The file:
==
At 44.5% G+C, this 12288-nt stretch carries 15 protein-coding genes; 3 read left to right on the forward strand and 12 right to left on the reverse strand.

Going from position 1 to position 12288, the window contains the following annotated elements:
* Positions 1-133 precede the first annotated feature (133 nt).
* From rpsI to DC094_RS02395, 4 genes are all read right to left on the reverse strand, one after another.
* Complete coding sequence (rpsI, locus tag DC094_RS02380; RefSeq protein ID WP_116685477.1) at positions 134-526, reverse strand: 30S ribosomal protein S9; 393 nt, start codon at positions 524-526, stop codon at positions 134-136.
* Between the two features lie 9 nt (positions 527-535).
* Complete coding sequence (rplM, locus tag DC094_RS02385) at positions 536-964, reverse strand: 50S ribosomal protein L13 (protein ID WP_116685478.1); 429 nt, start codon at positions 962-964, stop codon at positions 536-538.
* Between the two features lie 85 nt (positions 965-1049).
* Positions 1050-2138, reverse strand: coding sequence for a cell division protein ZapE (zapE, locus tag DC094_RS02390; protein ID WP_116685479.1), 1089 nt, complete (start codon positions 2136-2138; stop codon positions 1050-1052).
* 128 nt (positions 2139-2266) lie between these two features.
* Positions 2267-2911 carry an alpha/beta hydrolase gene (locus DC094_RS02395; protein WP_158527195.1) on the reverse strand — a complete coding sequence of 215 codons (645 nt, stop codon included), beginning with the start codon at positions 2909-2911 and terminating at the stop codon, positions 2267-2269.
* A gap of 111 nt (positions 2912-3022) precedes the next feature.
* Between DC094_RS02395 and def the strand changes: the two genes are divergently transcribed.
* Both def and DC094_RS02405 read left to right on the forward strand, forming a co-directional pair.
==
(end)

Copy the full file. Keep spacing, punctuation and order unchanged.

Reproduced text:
At 44.5% G+C, this 12288-nt stretch carries 15 protein-coding genes; 3 read left to right on the forward strand and 12 right to left on the reverse strand.

Going from position 1 to position 12288, the window contains the following annotated elements:
* Positions 1-133 precede the first annotated feature (133 nt).
* From rpsI to DC094_RS02395, 4 genes are all read right to left on the reverse strand, one after another.
* Complete coding sequence (rpsI, locus tag DC094_RS02380; RefSeq protein ID WP_116685477.1) at positions 134-526, reverse strand: 30S ribosomal protein S9; 393 nt, start codon at positions 524-526, stop codon at positions 134-136.
* Between the two features lie 9 nt (positions 527-535).
* Complete coding sequence (rplM, locus tag DC094_RS02385) at positions 536-964, reverse strand: 50S ribosomal protein L13 (protein ID WP_116685478.1); 429 nt, start codon at positions 962-964, stop codon at positions 536-538.
* Between the two features lie 85 nt (positions 965-1049).
* Positions 1050-2138, reverse strand: coding sequence for a cell division protein ZapE (zapE, locus tag DC094_RS02390; protein ID WP_116685479.1), 1089 nt, complete (start codon positions 2136-2138; stop codon positions 1050-1052).
* 128 nt (positions 2139-2266) lie between these two features.
* Positions 2267-2911 carry an alpha/beta hydrolase gene (locus DC094_RS02395; protein WP_158527195.1) on the reverse strand — a complete coding sequence of 215 codons (645 nt, stop codon included), beginning with the start codon at positions 2909-2911 and terminating at the stop codon, positions 2267-2269.
* A gap of 111 nt (positions 2912-3022) precedes the next feature.
* Between DC094_RS02395 and def the strand changes: the two genes are divergently transcribed.
* Both def and DC094_RS02405 read left to right on the forward strand, forming a co-directional pair.